- The application access token has expired or was revoked - Unauthorized (401)
- You do not have the appropriate user rights to access the request - Forbidden (403)
- The resource specified in the request was not found - Not Found (404)
- Your application has been rate limited - Too many requests (429)
This is not an exhaustive list, and you should definitely read the Handling Errors page of your API provider to learn about common issues and how to deal with them. Also, have a look at the most common HTTP Status codes that you should know.
Network errors come from connectivity issues between client and server. They often show as low-level errors without a status code, like a timeout exception.
Error rate is elevated
Whether it comes from you or your API provider, you may experience intermittent issues. The API isn’t completely down but the number of errors increased and it is affecting your services badly as a significant part of the performed requests are not successful.
API is slow
You are experiencing increased latency, maybe even timeouts, for the requests you perform. This often comes from a surge of incoming requests or increasing queues on the provider side.
API consumption spiked.
You are performing an unexpectedly high number of requests to an API. Whatever the reason, it may be the symptom of an issue in your code. It may also cost you a lot of money if you pay your API provider on a per-usage basis.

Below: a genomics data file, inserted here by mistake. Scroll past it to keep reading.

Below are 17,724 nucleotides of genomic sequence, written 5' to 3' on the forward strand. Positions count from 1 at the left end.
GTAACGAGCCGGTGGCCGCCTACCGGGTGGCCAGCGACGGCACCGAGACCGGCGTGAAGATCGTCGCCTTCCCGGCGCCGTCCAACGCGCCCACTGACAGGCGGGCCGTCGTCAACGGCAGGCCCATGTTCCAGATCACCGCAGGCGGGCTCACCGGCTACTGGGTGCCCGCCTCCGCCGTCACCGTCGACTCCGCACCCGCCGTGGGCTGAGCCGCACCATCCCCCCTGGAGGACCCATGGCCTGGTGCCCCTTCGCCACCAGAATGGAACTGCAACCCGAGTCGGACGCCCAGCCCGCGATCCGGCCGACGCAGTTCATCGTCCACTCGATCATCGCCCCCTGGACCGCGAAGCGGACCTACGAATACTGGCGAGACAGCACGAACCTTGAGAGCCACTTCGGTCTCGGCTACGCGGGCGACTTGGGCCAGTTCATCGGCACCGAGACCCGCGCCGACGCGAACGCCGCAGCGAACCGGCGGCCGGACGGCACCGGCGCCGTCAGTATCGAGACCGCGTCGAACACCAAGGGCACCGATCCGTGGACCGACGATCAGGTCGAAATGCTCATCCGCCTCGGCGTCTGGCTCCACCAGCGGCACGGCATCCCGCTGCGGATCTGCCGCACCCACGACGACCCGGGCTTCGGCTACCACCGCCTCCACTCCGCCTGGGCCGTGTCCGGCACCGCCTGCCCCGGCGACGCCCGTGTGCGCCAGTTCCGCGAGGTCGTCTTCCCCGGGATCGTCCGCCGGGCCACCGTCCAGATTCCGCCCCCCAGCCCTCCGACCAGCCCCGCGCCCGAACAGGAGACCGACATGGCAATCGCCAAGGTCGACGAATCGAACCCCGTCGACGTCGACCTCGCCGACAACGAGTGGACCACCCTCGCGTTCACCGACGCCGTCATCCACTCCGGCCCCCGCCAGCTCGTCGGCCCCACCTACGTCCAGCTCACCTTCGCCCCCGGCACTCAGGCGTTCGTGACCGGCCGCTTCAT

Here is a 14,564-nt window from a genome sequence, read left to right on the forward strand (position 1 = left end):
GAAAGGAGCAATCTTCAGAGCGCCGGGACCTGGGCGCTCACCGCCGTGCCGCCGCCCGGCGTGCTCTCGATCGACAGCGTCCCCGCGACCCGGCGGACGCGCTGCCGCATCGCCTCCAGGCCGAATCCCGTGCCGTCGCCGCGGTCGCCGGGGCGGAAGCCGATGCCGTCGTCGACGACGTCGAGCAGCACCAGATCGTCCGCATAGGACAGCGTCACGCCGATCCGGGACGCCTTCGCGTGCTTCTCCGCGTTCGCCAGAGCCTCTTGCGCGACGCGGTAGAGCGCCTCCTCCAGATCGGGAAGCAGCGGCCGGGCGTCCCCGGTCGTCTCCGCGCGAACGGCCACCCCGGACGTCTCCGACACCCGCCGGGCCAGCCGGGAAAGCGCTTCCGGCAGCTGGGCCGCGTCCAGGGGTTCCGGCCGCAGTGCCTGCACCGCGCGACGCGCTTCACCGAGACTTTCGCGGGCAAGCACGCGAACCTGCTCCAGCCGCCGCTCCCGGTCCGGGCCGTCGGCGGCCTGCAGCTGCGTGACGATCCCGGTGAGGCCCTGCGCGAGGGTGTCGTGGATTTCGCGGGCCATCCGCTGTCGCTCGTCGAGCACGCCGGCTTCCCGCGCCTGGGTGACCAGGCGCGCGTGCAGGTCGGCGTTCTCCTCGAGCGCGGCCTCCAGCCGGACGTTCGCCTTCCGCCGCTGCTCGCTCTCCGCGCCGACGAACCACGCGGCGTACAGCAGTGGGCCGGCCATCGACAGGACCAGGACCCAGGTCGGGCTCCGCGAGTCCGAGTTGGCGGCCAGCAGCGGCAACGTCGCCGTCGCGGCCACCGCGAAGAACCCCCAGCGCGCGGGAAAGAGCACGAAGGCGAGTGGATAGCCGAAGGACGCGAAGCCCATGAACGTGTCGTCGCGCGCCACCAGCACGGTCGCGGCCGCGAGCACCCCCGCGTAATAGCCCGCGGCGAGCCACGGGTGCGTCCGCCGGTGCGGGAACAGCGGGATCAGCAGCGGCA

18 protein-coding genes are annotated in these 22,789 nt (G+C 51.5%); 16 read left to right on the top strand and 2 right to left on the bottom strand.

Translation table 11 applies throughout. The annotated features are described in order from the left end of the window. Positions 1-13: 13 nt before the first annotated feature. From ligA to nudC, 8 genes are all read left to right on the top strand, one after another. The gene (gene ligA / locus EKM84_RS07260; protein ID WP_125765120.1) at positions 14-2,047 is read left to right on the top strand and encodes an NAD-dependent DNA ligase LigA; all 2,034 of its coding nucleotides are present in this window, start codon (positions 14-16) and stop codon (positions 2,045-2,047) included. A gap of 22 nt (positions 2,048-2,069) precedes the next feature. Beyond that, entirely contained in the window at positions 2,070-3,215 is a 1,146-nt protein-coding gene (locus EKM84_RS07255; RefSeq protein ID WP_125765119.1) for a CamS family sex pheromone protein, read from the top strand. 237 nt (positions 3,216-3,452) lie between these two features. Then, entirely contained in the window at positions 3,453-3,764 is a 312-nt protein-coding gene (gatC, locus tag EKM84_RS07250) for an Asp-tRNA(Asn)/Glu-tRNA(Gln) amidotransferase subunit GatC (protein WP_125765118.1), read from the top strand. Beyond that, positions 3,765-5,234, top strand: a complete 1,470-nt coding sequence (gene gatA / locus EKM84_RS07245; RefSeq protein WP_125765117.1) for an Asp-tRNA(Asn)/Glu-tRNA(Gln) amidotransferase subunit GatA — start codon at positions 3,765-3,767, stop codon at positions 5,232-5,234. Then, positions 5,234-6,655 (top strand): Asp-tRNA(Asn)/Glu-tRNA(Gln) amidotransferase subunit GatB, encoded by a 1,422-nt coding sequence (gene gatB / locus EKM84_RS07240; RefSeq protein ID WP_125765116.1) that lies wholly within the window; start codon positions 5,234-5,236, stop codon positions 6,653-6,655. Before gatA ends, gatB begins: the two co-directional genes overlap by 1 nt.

It’s an issue we experienced with Sendgrid API during a major release in June 2020.
Rate-limiting is a classic API issue. To protect themselves, most providers will block your requests if you perform too many in a narrow time window. They will return an HTTP response with a 429 error code.
For instance, you can make up to 500 requests per minute on Quickbooks Online API endpoints. This means any additional requests after the 500 threshold will fail until the timer resets. More on the matter can be found in a dedicated article about rate limiting and how to deal with it.
API has been deprecated
API providers are constantly improving and changing their APIs. As a result, you may find yourself using a deprecated API or endpoint. The deprecation warnings in the response headers should help you spot and prevent the use of expiring and expired APIs. Many providers will send out notices to customers in advance as well, but sometimes these can slip by your team.
Financial data is sensitive, and thus coveted by hackers. Venmo, which is owned by PayPal, was hacked by an engineering student in June 2019. Despite huge means and a public bounty program, Venmo’s public API was still susceptible to attacks. Scary, right?
How you should monitor FinTech APIs
Make no mistake: the examples we have cited are just the tip of the iceberg. Most status pages—when they exist—are inaccurate and won’t help you protect yourself properly against the above-mentioned issues. Meaning most incidents will not be reported but will impact your application somehow. When APIs are critical to your business, you should definitely have a close look at them and set up a proper monitoring system. You can start instrumenting your HTTP code (here is an article about it if you are curious), collecting logs, sending them to your monitoring solution, aggregating metrics, building dashboards and setting up alerts. You could also try a solution that does all of this for you, like Bearer.